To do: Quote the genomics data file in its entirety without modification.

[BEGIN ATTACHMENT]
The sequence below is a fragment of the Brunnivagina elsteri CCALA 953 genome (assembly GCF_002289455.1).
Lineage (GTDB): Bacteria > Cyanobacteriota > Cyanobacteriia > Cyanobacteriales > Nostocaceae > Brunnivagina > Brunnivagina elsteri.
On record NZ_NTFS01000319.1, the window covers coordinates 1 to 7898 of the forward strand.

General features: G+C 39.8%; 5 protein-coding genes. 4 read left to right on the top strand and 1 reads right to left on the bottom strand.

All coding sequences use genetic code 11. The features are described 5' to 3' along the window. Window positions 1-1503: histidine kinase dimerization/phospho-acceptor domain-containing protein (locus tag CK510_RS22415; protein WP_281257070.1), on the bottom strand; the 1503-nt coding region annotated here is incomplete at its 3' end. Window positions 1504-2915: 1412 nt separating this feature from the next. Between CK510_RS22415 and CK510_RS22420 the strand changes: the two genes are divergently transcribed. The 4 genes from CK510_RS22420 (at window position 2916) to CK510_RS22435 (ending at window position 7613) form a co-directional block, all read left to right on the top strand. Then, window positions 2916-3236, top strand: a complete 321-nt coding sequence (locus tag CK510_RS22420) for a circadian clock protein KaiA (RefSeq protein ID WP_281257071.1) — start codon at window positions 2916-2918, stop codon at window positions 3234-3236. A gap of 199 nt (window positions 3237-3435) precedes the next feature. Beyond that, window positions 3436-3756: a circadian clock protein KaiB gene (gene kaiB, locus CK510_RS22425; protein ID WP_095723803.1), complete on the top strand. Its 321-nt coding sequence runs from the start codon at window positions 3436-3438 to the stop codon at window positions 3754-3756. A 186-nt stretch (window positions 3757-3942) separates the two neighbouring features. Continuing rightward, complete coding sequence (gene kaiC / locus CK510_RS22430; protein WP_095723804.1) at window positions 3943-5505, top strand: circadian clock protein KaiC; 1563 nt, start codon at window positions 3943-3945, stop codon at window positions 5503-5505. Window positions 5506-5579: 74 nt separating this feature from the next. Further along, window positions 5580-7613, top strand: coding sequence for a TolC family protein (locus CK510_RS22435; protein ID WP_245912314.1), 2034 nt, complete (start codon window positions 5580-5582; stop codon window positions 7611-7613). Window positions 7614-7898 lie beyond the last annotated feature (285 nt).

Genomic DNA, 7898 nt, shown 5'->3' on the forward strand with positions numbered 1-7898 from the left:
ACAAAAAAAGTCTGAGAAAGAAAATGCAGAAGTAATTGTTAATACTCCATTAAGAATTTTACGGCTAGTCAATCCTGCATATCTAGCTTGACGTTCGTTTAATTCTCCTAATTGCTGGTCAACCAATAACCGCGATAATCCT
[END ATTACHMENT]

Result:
The sequence below is a fragment of the Brunnivagina elsteri CCALA 953 genome (assembly GCF_002289455.1).
Lineage (GTDB): Bacteria > Cyanobacteriota > Cyanobacteriia > Cyanobacteriales > Nostocaceae > Brunnivagina > Brunnivagina elsteri.
On record NZ_NTFS01000319.1, the window covers coordinates 1 to 7898 of the forward strand.

General features: G+C 39.8%; 5 protein-coding genes. 4 read left to right on the top strand and 1 reads right to left on the bottom strand.

All coding sequences use genetic code 11. The features are described 5' to 3' along the window. Window positions 1-1503: histidine kinase dimerization/phospho-acceptor domain-containing protein (locus tag CK510_RS22415; protein WP_281257070.1), on the bottom strand; the 1503-nt coding region annotated here is incomplete at its 3' end. Window positions 1504-2915: 1412 nt separating this feature from the next. Between CK510_RS22415 and CK510_RS22420 the strand changes: the two genes are divergently transcribed. The 4 genes from CK510_RS22420 (at window position 2916) to CK510_RS22435 (ending at window position 7613) form a co-directional block, all read left to right on the top strand. Then, window positions 2916-3236, top strand: a complete 321-nt coding sequence (locus tag CK510_RS22420) for a circadian clock protein KaiA (RefSeq protein ID WP_281257071.1) — start codon at window positions 2916-2918, stop codon at window positions 3234-3236. A gap of 199 nt (window positions 3237-3435) precedes the next feature. Beyond that, window positions 3436-3756: a circadian clock protein KaiB gene (gene kaiB, locus CK510_RS22425; protein ID WP_095723803.1), complete on the top strand. Its 321-nt coding sequence runs from the start codon at window positions 3436-3438 to the stop codon at window positions 3754-3756. A 186-nt stretch (window positions 3757-3942) separates the two neighbouring features. Continuing rightward, complete coding sequence (gene kaiC / locus CK510_RS22430; protein WP_095723804.1) at window positions 3943-5505, top strand: circadian clock protein KaiC; 1563 nt, start codon at window positions 3943-3945, stop codon at window positions 5503-5505. Window positions 5506-5579: 74 nt separating this feature from the next. Further along, window positions 5580-7613, top strand: coding sequence for a TolC family protein (locus CK510_RS22435; protein ID WP_245912314.1), 2034 nt, complete (start codon window positions 5580-5582; stop codon window positions 7611-7613). Window positions 7614-7898 lie beyond the last annotated feature (285 nt).

Genomic DNA, 7898 nt, shown 5'->3' on the forward strand with positions numbered 1-7898 from the left:
ACAAAAAAAGTCTGAGAAAGAAAATGCAGAAGTAATTGTTAATACTCCATTAAGAATTTTACGGCTAGTCAATCCTGCATATCTAGCTTGACGTTCGTTTAATTCTCCTAATTGCTGGTCAACCAATAACCGCGATAATCCT